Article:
2011 witnessed the implementation of some of the most comprehensive undemocratic structural changes in the EU since the Lisbon Treaty. Alternative proposals for a progressive exit from the euro crisis are laid out here.
Susan George, Fiona Dove, Yiorgos Vassalos, Dominique Plihon, Kenneth Haar
02 November 2011
In a podcast debate, four activist researchers debate why the European Union is wedlocked to economic policies that will only worsen the crisis and further undermine democratic control of public budget.
Until the European Commission shows it has learnt the lessons of the 2008 financial crisis and demonstrates the political will to re-regulate the financial sector, it will be unable to resolve the crises in Greece, Ireland and Portugal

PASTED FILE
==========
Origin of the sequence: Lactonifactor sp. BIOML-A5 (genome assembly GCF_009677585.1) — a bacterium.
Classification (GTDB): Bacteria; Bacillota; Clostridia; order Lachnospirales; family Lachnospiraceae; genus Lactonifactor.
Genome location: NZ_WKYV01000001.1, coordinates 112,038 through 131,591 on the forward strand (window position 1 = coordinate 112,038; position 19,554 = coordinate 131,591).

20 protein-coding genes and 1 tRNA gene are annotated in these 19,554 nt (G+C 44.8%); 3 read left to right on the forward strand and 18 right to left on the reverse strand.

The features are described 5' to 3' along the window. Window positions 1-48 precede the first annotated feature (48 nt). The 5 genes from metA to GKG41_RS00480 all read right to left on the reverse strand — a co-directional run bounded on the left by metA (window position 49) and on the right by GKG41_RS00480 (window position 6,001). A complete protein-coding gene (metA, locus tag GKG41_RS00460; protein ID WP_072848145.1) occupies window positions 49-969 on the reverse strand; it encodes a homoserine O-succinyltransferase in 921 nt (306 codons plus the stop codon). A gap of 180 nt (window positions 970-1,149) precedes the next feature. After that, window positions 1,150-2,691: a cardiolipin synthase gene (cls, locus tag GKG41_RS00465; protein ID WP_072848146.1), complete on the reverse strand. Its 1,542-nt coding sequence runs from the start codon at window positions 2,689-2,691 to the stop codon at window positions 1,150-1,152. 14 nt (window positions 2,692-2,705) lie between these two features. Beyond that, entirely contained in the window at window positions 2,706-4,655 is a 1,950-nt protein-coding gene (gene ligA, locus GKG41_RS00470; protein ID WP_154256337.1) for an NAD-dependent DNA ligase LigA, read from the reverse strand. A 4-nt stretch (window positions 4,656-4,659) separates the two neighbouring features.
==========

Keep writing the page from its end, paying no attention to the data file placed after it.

The Greek crisis has exposed the fundamental flaws in the Euro project: it stripped countries control over the price of money and allowed political elites to undermine Europe's post-war social contract.
On 8 June the EU Parliament will vote on our response to the Eurocrisis: sign this petition by ATTAC asking them to reject the neoliberal austerity package which will make the public pay for the bank's crimes. There are alternatives to austerity.
Three years since the outbreak of the global financial crisis, the banks are back making mega-profits while the burden has clearly shifted to citizens and workers. However civil society action at European level could still make a difference in reining in the financial sector.
As Brussels bureaucrats and established political parties struggle to answer the current crisis caused by a faulty economic structure, right-wing nationalist parties have increasingly come to the fore in Europe, with Finland's recent election the last contribution to a worrying trend.